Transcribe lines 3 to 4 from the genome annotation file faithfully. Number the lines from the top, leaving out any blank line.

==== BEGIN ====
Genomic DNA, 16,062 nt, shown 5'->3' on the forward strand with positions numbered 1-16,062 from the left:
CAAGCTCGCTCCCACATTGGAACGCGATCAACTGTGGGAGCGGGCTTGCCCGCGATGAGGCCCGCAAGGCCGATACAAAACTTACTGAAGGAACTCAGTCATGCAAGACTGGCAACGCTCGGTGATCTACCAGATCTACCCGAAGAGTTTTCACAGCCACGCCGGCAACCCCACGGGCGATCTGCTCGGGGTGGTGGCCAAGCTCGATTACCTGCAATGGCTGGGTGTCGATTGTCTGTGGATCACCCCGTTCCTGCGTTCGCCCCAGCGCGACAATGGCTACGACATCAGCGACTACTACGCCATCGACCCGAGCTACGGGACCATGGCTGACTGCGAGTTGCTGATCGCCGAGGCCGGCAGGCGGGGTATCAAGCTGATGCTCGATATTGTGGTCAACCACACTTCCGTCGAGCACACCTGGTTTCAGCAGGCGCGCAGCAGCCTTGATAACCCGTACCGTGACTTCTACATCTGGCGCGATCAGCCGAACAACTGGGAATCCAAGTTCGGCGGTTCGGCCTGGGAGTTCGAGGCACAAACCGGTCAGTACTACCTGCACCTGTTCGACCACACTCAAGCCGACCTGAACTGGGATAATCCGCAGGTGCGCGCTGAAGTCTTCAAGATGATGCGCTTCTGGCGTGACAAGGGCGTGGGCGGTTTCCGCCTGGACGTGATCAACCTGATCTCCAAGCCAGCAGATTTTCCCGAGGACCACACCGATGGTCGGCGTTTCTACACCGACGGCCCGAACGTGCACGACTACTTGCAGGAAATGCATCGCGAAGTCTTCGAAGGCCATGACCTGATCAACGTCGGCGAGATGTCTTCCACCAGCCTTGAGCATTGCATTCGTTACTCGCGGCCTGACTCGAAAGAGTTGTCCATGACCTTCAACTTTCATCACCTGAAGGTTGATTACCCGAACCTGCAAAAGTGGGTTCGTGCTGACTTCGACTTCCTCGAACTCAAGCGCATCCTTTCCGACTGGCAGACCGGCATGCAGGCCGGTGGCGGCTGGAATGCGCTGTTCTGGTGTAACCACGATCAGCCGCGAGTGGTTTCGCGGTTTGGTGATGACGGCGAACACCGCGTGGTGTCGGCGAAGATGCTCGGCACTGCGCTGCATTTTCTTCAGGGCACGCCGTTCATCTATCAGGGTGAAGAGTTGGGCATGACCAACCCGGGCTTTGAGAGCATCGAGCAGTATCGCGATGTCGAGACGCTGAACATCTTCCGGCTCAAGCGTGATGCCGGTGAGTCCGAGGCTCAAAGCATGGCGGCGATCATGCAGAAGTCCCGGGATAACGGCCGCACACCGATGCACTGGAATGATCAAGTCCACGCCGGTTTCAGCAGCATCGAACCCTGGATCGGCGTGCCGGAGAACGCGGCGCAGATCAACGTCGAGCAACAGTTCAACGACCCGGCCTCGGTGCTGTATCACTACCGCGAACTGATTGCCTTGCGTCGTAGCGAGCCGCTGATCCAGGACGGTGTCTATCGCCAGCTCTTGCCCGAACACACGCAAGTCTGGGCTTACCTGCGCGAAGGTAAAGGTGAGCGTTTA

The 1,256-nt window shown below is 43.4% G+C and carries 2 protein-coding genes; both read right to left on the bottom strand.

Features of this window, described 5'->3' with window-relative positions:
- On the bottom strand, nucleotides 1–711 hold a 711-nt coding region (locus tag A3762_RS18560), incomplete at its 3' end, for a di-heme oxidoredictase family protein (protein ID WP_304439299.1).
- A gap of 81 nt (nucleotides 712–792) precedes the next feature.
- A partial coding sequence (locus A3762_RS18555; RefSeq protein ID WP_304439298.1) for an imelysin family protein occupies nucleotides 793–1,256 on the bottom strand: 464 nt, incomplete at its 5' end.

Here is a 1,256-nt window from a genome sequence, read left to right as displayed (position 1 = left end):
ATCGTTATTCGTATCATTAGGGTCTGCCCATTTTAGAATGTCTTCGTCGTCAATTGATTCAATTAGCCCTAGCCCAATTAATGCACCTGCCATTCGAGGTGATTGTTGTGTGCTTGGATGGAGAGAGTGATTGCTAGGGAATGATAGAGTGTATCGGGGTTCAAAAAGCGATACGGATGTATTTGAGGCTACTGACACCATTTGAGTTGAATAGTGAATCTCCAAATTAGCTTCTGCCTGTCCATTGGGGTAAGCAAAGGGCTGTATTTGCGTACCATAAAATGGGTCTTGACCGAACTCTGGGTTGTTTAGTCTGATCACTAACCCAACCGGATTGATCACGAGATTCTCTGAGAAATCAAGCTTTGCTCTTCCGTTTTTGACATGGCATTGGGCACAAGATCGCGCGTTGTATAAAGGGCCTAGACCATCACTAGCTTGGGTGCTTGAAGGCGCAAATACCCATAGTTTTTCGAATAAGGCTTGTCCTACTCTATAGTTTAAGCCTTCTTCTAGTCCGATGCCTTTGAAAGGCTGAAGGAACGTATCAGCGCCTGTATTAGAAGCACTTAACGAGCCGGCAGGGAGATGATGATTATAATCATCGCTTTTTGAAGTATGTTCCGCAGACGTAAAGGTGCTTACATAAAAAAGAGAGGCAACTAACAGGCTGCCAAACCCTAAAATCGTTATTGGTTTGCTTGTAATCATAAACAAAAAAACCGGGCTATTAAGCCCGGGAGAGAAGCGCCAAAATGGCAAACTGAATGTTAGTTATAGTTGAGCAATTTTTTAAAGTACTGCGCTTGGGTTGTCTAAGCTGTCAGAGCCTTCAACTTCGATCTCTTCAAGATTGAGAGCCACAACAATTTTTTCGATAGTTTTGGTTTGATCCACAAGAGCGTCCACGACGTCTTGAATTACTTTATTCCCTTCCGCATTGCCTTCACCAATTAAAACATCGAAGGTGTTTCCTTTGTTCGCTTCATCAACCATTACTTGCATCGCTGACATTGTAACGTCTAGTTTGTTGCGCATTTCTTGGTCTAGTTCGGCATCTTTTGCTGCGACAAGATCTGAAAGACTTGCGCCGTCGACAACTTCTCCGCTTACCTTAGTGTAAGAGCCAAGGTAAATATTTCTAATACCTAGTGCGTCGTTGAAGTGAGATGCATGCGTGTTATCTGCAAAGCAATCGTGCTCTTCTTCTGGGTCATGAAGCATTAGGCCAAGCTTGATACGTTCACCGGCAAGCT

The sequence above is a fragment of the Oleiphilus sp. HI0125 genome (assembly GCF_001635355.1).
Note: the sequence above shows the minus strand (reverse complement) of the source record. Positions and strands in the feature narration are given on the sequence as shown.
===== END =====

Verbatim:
The 1,256-nt window shown below is 43.4% G+C and carries 2 protein-coding genes; both read right to left on the bottom strand.

Features of this window, described 5'->3' with window-relative positions: